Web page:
My ancestors are weeping the salt tears only the “people of the
shore” could create. Shinnecock youth develop chips saltier than
Pringles could generate
And I’m feeling so salty let this be my probate
That boldly stands before you and chants not just states
I am not Indian for you.
I’m not your injun whom you give gifts and then take away I’m not
your succotash du jour that makes you feel hip today I’m not your
n****r lipped darkie that makes it easier to say Psssshhh, she
thinks she’s native.
Im Indian for the kids who know the smell of beer before they’re old
enough to spell it For the youth who see women they love beaten,
but know they can’t tell it
For Rez dirt that knows how to permeate down to your veins
For rawhide regalias, and long winded names
that define more than a person but an entire nation I am indian for
that seventh generation
Thats all I am and all Ill ever be
A disproportioned mud-blood anomaly
But thats okay, because they don’t determine what I do Nashota,
Go gi sgk, Issaiah, Nashay
I’m doin this babies for no one but you.
Pramila: The personal is political in your poems. History is your story; you show how Native Americans and African Americans live it daily. You are a beautiful storyteller, crafting and building your narrative with dynamic and sharp words, a language of resistance. What challenges do you face in telling your stories?
Andrina: Yes. It was hard to admit growing up I spent more time around white people. I went to a private school first; we were only 2-3 people of color. Then again, to a private school in East Hampton between 13-18, and then I went to a small liberal arts college, Emerson. There were 2 other natives in the whole school. Then, I lived in the Czech Republic. I was never not accepted in the communities I went into. But the things I had to swallow or bury as part of myself, to make other people comfortable – I was sacrificing of myself and my personal comfort did not come up. I am grateful that I now have the ability to make people comfortable in my space. It took a long time to be comfortable with myself. The constant anxiety of who I am supposed to be in a given space. I’ve been able to reclaim my energy.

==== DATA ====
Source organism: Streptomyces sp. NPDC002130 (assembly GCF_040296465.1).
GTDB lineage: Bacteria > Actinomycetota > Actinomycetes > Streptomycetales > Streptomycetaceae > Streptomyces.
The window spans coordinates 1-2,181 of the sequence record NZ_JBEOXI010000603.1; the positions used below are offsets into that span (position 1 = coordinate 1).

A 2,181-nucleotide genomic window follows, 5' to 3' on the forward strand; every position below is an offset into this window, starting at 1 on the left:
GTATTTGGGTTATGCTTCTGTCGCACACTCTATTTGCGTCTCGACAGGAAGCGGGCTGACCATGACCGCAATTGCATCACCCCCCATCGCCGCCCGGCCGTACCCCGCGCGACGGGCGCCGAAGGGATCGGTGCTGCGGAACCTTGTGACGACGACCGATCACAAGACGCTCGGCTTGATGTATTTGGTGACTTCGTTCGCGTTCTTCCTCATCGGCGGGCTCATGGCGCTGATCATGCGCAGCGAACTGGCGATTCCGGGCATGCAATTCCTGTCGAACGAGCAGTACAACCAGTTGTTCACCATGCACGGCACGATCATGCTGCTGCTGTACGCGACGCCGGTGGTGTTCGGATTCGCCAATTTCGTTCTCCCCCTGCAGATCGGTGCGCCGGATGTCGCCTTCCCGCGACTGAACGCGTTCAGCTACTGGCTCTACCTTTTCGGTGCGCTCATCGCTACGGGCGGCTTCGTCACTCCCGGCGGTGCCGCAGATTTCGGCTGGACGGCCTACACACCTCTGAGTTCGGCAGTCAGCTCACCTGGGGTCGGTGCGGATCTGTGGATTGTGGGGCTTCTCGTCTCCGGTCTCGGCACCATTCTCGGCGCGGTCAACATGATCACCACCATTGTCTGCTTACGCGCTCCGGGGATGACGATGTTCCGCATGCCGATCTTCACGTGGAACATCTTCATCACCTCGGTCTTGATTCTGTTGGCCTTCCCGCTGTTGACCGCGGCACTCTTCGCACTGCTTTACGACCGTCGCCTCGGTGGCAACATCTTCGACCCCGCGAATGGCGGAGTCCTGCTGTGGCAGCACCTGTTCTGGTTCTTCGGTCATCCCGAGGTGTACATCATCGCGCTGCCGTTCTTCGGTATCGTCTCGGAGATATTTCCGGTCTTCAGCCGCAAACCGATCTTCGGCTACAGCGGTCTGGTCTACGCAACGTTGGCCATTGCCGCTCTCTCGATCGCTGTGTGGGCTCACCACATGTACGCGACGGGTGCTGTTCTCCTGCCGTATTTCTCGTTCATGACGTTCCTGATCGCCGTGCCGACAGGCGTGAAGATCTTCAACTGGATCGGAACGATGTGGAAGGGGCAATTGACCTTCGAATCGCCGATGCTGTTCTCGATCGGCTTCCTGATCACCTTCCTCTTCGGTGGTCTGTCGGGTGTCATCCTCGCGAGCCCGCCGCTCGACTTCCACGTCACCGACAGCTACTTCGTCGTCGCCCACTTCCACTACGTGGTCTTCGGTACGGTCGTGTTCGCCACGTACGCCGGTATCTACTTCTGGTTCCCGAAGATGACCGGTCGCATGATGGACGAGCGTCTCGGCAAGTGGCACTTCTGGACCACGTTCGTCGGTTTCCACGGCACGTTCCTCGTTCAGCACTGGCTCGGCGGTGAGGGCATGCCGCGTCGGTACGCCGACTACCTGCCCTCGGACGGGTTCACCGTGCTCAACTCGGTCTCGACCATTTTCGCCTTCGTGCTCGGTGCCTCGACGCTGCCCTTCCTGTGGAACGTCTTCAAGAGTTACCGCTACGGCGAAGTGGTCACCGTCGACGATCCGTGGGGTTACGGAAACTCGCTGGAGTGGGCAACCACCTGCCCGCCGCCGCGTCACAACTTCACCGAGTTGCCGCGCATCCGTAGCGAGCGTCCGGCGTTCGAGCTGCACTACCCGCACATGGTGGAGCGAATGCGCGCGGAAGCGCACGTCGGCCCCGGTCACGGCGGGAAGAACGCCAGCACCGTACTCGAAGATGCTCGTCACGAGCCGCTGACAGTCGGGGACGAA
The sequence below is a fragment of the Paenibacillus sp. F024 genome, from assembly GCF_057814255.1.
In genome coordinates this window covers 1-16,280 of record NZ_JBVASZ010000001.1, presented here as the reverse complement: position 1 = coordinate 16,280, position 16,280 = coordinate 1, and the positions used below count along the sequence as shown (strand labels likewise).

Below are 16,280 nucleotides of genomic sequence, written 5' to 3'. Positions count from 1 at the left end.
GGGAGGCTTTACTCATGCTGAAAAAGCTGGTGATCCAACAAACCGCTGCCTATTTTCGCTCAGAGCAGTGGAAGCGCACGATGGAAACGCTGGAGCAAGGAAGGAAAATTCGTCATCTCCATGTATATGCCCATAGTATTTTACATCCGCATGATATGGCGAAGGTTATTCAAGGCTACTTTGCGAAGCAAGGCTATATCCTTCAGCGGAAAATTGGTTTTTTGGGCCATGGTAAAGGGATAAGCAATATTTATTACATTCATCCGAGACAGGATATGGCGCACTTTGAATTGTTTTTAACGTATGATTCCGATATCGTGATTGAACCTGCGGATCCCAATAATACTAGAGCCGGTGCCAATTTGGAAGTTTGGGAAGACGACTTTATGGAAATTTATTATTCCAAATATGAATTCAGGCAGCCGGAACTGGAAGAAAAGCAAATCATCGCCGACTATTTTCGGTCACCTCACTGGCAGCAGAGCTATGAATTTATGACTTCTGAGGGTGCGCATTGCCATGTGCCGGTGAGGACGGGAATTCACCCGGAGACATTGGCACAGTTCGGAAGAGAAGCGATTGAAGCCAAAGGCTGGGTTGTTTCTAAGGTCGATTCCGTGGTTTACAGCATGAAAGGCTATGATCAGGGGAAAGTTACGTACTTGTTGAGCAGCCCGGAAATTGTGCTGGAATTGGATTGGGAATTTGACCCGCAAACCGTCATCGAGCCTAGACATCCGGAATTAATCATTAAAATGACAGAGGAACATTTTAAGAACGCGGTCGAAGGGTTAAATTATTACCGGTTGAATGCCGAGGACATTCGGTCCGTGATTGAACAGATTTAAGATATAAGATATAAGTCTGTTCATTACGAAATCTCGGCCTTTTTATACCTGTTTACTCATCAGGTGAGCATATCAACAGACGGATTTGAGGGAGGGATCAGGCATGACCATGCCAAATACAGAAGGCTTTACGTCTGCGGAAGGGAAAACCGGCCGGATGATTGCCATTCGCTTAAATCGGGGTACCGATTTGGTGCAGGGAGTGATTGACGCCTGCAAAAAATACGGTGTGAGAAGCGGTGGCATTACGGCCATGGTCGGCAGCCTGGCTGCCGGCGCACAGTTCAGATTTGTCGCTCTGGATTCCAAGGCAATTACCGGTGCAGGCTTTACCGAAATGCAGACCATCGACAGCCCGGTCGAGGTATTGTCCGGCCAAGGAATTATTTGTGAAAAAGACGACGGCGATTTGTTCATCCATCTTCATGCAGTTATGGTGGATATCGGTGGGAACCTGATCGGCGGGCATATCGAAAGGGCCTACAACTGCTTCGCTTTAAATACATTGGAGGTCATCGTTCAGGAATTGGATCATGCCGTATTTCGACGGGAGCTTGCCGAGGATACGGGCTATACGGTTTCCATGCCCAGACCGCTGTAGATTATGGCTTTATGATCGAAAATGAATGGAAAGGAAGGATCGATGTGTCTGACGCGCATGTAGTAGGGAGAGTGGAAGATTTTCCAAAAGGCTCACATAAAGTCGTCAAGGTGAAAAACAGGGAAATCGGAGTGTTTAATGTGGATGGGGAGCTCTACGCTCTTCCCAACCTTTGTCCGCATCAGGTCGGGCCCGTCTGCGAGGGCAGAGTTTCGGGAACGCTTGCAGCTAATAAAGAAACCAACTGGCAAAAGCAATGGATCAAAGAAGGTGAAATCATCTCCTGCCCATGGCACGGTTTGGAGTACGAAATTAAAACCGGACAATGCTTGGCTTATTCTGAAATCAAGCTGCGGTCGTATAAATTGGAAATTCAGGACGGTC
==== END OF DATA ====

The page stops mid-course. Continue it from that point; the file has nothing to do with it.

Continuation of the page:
Closing Remarks by Usha Akella and Pramila Venkateswaran
Usha: What a remarkable evening. When we began this series of readings, we had no idea what it was going to become. Each reading becomes a reaffirmation and re-imagining of names, history, and indeed of us as the human race. It is a time for recalibration, your poetry and art tell us. Thank you, Lyla, Lucille, Adrina, Jeremy and Kamala, for showing again our vulnerability and oneness. You have inspired us to keep at our work.
Pramila: I felt goosebumps all through the readings. Thank you, Lucille, Lyla and Andrina; your poems interweave joy and beauty, the wonder of the natural world that brings healing to all of us. Jeremy, thank you for sharing your artwork and showing us your creative restoration of a dilapidated house into an artist residency in the Shinnecock Nation. It is inspiring. Thank you, Kamala, for a beautiful narrative of your personal journey based on Native American and Chicana literature and activism. Usha and I are inspired to build solidarity with all of you.
About All Poets and Artists
About Kamala Platt
Kamala is an author, artist, independent scholar and contingent professor living in South Texas and at The Meadowlark Center, Kansas, where she currently teaches creative writing, Chicana Poetry, Environmental Justice Poetics and Pen Project Prison Teaching for the School of Humanities, Arts and Cultural Studies in Arizona State University’s Online Program. Her scholarship shares women’s environmental justice poetics creating a lens through which to understand visions of a “sustainable” future. She is preparing her manuscript Environmental Justice Poetics: Cultural Representations of Environmental Racism from Chicanas and Women in India for publication with De Gruyter in Berlin.